fbpx New We-Fi Financing to Enhance ADB's Support for Women-Led SMEs in Viet Nam and Pacific | Asian Development Bank

New We-Fi Financing to Enhance ADB's Support for Women-Led SMEs in Viet Nam and Pacific

News from Country Offices | 13 May 2019

MANILA, PHILIPPINES (13 May 2019) — The Asian Development Bank (ADB) has received $20.19 million from the Women Entrepreneurs Finance Initiative (We-Fi) to support women-led small and medium-sized enterprises (WSMEs) to access critical financing and training in Viet Nam and the Pacific.

The grant—the second that ADB has received from We-Fi—will finance the Women Accelerating Vibrant Enterprises in Southeast Asia and the Pacific (WAVES) program, which aims to promote inclusive and sustainable growth and development through women’s businesses and entrepreneurship. Approximately 5,000 women-led SMEs from Viet Nam and the Pacific will benefit from the 5-year program.

“Women’s businesses have a crucial role to play in the Asia and Pacific region’s efforts to achieve inclusive and sustainable development, but social and economic barriers will have to be addressed for women to realize this potential,” said ADB Social Development Specialist (Gender and Development) Ms. Keiko Nowacka. “For ADB, We-Fi is an opportunity to help accelerate progress on gender equality and challenge the entrenched status quo that prevents WSMEs from flourishing.”

Women-led businesses comprise about 60% of all micro, small, and medium-sized enterprises in Asia and the Pacific. However, these enterprises face capital constraints, which hamper their growth and development, while the women heading these businesses have limited access to business training and to targeted government support. The WAVES program will address these constraints by focusing on the three areas of WSMEs’ development—access to finance, capacity development, and enabling environment.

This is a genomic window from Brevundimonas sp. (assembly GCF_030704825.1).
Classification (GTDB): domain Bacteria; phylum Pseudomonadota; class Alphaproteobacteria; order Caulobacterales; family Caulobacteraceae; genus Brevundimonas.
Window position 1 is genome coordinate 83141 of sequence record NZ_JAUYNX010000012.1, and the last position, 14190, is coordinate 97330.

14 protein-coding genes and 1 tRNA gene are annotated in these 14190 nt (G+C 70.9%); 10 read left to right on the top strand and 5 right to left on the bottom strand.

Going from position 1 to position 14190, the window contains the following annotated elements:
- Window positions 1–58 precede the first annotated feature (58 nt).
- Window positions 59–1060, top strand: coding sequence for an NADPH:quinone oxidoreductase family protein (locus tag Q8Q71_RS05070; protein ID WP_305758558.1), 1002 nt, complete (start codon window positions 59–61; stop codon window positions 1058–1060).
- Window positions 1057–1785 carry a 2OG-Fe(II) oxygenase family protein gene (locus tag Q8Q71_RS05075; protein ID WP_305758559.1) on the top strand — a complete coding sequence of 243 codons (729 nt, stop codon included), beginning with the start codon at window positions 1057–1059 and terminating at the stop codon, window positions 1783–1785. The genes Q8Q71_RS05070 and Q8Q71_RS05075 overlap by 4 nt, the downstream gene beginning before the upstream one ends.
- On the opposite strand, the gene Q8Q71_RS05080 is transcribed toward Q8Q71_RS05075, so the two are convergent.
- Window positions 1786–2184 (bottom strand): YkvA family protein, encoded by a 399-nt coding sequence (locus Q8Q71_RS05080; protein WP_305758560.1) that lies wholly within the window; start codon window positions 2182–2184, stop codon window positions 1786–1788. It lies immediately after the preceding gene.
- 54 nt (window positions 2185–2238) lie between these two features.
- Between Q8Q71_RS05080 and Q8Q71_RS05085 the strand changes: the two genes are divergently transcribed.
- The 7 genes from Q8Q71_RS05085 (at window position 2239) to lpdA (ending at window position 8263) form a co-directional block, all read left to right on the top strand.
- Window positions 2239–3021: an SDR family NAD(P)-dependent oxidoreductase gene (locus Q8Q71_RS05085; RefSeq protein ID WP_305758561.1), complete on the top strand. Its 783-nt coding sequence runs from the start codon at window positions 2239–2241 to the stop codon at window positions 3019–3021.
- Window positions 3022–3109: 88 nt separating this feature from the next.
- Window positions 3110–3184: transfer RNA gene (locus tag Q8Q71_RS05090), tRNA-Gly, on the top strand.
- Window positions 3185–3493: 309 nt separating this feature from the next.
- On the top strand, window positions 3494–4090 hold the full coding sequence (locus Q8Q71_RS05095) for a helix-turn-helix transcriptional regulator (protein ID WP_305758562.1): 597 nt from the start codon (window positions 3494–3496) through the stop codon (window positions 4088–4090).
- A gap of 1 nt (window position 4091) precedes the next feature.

The program will improve WSMEs’ access to finance through innovative financial approaches including performance-based pricing in Viet Nam and the first gender bond in the Pacific. This is important given that Asia and the Pacific has one of the largest global SME financing gaps, with 59% of the gap attributed to credit constraints faced by WSMEs. In Viet Nam, the gender financing gap is estimated by the International Finance Corporation to be at $1.19 billion.

National partners including government agencies, civil society organizations, and women’s business associations, meanwhile, will be mobilized to support the design and implementation of gender-responsive regulations, policies, and action plans to foster a more conducive environment for women-led businesses to thrive and expand.

The WAVES program will focus on capacity development of women through financial literacy and business acceleration programs, mentorship, and networking opportunities, with a view of equipping them with the necessary skills to run and expand their enterprises. Last, WAVES will contribute to strengthening evidence and data on WSMEs in order to better inform policies and interventions moving forward.

In April 2018, ADB received a $12.6 million grant from We-Fi to promote women entrepreneurs in Sri Lanka. ADB has been investing in women’s entrepreneurship in the Asia and Pacific region as part of its commitment to advancing women’s economic empowerment, which is one of the operational priorities of its newly adopted Strategy 2030. By 2030, it is expected that 75% of all ADB projects will promote gender equality.

We-Fi is governed by 14 founding contributing countries and is managed by the World Bank. It aims to mobilize more than $1 billion in commercial and international financial institution finance to afford women entrepreneurs access to debt, equity, venture capital, insurance products, and other opportunities to link with domestic and global markets. The aim is to improve the business environment for women-owned or led SMEs.

ADB is committed to achieving a prosperous, inclusive, resilient, and sustainable Asia and the Pacific, while sustaining its efforts to eradicate extreme poverty. In 2018, it made commitments of new loans and grants amounting to $21.6 billion. Established in 1966, it is owned by 68 members—49 from the region.